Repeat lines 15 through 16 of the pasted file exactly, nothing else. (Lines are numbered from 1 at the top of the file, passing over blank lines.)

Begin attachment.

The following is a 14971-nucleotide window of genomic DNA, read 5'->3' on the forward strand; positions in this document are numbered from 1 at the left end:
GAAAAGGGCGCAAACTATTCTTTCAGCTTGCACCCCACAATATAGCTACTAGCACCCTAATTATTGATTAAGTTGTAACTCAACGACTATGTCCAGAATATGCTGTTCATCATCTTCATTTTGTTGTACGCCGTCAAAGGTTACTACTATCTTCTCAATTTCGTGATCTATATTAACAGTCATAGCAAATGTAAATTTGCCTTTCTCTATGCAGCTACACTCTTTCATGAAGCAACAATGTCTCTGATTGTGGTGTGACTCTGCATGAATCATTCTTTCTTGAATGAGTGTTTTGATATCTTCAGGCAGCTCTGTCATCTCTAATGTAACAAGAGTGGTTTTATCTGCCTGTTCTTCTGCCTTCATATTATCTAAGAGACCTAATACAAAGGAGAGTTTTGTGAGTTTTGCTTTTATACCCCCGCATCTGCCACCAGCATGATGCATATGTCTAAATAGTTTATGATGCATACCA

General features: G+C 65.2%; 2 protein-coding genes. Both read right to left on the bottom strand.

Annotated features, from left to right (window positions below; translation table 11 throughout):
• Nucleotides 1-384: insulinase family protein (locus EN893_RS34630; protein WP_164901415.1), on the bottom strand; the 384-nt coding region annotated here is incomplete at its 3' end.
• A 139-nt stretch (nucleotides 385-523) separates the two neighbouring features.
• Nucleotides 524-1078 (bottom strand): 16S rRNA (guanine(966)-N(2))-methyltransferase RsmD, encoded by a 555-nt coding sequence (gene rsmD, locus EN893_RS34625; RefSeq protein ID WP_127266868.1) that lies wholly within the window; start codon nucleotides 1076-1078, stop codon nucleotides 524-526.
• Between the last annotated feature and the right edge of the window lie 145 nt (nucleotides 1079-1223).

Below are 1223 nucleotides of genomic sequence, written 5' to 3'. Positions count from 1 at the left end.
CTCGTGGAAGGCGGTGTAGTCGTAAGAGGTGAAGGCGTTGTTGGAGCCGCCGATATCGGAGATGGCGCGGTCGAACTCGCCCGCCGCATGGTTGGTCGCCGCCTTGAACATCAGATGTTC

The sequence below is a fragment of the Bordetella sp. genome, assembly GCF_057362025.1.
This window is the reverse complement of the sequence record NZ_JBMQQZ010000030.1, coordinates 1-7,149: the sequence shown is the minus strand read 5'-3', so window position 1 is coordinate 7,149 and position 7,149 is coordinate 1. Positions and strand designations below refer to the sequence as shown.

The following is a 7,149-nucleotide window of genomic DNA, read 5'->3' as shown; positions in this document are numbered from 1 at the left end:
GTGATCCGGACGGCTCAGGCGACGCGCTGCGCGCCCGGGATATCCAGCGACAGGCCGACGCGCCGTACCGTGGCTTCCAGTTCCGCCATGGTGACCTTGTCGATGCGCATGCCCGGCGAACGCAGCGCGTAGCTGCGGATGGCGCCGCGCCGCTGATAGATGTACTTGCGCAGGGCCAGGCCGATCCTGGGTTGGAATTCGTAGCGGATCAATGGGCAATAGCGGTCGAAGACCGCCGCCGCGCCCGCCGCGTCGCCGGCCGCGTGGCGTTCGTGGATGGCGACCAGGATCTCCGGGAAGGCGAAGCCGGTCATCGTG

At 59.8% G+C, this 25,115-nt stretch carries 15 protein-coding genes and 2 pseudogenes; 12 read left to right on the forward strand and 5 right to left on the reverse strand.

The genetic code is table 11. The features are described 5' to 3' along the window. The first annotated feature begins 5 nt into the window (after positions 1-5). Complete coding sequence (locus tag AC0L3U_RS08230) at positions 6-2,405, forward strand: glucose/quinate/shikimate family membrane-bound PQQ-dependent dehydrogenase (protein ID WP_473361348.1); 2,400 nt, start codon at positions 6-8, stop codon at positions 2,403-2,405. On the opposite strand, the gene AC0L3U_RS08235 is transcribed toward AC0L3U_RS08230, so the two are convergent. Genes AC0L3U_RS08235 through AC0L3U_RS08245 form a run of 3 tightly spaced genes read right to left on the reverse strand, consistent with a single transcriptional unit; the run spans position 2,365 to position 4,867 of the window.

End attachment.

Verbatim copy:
At 59.8% G+C, this 25,115-nt stretch carries 15 protein-coding genes and 2 pseudogenes; 12 read left to right on the forward strand and 5 right to left on the reverse strand.

The genetic code is table 11. The features are described 5' to 3' along the window. The first annotated feature begins 5 nt into the window (after positions 1-5). Complete coding sequence (locus tag AC0L3U_RS08230) at positions 6-2,405, forward strand: glucose/quinate/shikimate family membrane-bound PQQ-dependent dehydrogenase (protein ID WP_473361348.1); 2,400 nt, start codon at positions 6-8, stop codon at positions 2,403-2,405. On the opposite strand, the gene AC0L3U_RS08235 is transcribed toward AC0L3U_RS08230, so the two are convergent. Genes AC0L3U_RS08235 through AC0L3U_RS08245 form a run of 3 tightly spaced genes read right to left on the reverse strand, consistent with a single transcriptional unit; the run spans position 2,365 to position 4,867 of the window.